WPAT and ETAN:
Contact: Ed McWilliams (WPAT), +1-575-648-2078, firstname.lastname@example.org
Freeport McMoran's Mining Operation in West Papua
John M. Miller (ETAN), +1-917-690-4391, email@example.com
October 21, 2011 - The West Papua Advocacy Team and East Timor and Indonesia
Action Network (ETAN) are deeply concerned by the escalating violence in the
area of U.S.-based Freeport McMoran's massive gold and cooper mining operation
located in the Timika-Tembagapura area of West Papua. Workers have been on
strike since September 15 seeking higher wages on par with those that Freeport
pays workers at its mines elsewhere. Freeport's response has been to stonewall,
reject worker demands, and hire scab workers.
The growing tensions, which are at
their highest levels in the area since military-organized riots in 1998, come
against a backdrop of decades of human rights abuse by police and military units
acting in service of Freeport's interests, the forced evacuation of villages to
facilitate Freeport operations, and ongoing pollution.
Violence has particularly escalated over the past month: A
worker was killed and others were injured by police at a large demonstration
when police fired live ammunition into the crowd of protesting workers. An
attack on a vehicle carrying police and Freeport personnel led to two deaths and
injury to two others. Perpetrators have not been caught. In the past, similar
assaults against security and Freeport personnel have been attributed to
conflicts among police, military and Freeport security personnel who have long
feuded over the division of spoils from extortion practices that target
Freeport, as well as conflict over freelance gold-mining efforts by local
The growing tensions, which are at their highest levels in the area since
military-organized riots in 1998, come against a backdrop of decades of human
rights abuse by police and military units acting in service of Freeport's
interests, the forced evacuation of villages to facilitate Freeport operations,
and ongoing pollution of the local environment. Freeport's disposal of tailings
has destroyed vast stretches of forest and an entire river system (the Ajkwa).
The company's human rights and environmental practices have long been criticized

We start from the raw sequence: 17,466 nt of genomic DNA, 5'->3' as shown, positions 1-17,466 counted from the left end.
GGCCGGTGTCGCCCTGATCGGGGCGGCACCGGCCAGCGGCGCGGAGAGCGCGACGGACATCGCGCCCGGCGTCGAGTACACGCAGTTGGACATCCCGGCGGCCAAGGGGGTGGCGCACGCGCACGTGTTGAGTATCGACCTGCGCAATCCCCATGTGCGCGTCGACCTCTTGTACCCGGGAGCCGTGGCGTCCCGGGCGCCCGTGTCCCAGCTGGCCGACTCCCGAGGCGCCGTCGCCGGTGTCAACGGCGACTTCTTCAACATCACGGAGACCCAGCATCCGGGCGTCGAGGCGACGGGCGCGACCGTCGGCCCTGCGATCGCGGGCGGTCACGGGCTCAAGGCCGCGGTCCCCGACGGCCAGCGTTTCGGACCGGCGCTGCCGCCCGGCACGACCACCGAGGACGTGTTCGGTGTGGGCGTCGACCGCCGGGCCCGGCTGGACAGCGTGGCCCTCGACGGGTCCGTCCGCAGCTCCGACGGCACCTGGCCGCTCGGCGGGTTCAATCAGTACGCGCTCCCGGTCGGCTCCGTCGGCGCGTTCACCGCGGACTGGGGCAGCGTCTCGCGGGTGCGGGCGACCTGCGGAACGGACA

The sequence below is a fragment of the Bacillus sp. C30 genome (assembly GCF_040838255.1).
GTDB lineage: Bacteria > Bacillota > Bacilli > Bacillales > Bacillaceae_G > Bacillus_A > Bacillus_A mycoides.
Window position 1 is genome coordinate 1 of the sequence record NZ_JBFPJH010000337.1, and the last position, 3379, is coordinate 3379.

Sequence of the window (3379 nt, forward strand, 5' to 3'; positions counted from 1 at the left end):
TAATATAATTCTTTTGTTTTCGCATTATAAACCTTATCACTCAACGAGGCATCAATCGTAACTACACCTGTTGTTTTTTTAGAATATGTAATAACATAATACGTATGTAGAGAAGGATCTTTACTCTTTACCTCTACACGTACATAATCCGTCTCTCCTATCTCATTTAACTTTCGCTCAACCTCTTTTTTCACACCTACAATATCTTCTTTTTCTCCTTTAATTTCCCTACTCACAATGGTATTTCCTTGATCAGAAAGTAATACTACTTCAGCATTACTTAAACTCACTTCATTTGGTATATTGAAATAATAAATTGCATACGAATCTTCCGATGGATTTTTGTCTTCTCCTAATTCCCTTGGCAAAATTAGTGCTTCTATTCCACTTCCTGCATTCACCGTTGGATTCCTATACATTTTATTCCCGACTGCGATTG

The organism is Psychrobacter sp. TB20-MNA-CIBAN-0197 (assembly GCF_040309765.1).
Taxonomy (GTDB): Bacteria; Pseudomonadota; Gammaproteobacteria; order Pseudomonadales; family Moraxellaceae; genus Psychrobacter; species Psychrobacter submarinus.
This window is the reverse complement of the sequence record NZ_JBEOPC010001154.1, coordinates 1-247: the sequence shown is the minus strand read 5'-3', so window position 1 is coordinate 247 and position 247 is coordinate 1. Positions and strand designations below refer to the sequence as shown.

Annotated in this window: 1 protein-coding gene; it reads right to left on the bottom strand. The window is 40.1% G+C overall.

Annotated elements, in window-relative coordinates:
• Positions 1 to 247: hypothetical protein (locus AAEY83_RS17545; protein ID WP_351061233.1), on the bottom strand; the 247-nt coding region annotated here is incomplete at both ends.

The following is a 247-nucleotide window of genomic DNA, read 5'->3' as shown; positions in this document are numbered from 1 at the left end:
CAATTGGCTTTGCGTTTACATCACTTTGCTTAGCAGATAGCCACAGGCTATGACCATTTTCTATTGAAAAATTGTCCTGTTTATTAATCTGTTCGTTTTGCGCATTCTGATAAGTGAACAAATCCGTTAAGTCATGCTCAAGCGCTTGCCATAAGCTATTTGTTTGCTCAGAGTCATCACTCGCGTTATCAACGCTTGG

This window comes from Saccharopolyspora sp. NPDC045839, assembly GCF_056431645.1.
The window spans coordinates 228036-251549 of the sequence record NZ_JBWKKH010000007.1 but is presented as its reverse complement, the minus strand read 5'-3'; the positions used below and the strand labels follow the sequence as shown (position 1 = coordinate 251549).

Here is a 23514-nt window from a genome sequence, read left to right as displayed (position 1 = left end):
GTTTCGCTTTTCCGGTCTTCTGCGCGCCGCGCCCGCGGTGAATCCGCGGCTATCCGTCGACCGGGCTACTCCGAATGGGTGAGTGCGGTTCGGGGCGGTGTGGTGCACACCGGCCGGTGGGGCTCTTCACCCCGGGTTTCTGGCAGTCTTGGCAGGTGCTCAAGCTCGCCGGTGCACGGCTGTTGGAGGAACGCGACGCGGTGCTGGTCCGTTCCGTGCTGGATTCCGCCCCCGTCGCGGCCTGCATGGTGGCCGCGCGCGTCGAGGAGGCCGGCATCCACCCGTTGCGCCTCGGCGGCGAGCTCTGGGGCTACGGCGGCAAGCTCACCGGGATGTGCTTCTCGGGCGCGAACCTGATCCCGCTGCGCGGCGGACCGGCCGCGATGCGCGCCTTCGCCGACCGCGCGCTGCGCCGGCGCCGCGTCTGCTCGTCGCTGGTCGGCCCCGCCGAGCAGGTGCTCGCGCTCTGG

by major institutional investors, including the Norwegian Ministry of Finance,
which publicly divested all Freeport stock holdings from the country's
Government Pension Fund - Global.
The U.S. government has been a staunch defender of Freeport since its arrival in
the area in 1967, as a result of the probably illegal granting of mining rights
to Freeport by the Suharto dictatorship when Indonesia, acting under UN mandate,
was only the administering power of the territory. The U.S. Embassy in Jakarta
has conspired with Freeport management to defeat legal challenges as well as
media and Congressional inquiries into human rights violations and other illegal
acts carried out by security forces under Freeport pay and direction. In 2002,
it conspired with Freeport and with the Indonesian government to limit and delay
an investigation of an attack that cost the lives of three teachers, including
two from the U.S.
The current crisis warrants a more enlightened U.S. government approach. Worker
rights, as well as other fundamental human rights, are clearly at issue. The
U.S. government should publicly emphasize its commitment to respect for worker
rights in the context of the ongoing labor dispute. It should urge Freeport to
negotiate in good faith with its workers. It is urgent that the U.S. government
press the Indonesian government to forego the use of violence in addressing the
current tensions in the area of the mining operation. The U.S. government also
should investigate Freeport operations, especially actions taken by security
forces at Freeport's behest to date. Finally, it is high time that the U.S.
Congress undertake, including through committee hearings, a review of Freeport
operations which have for decades undermined respect for the United States in
Indonesia and West Papua.
West Papua Report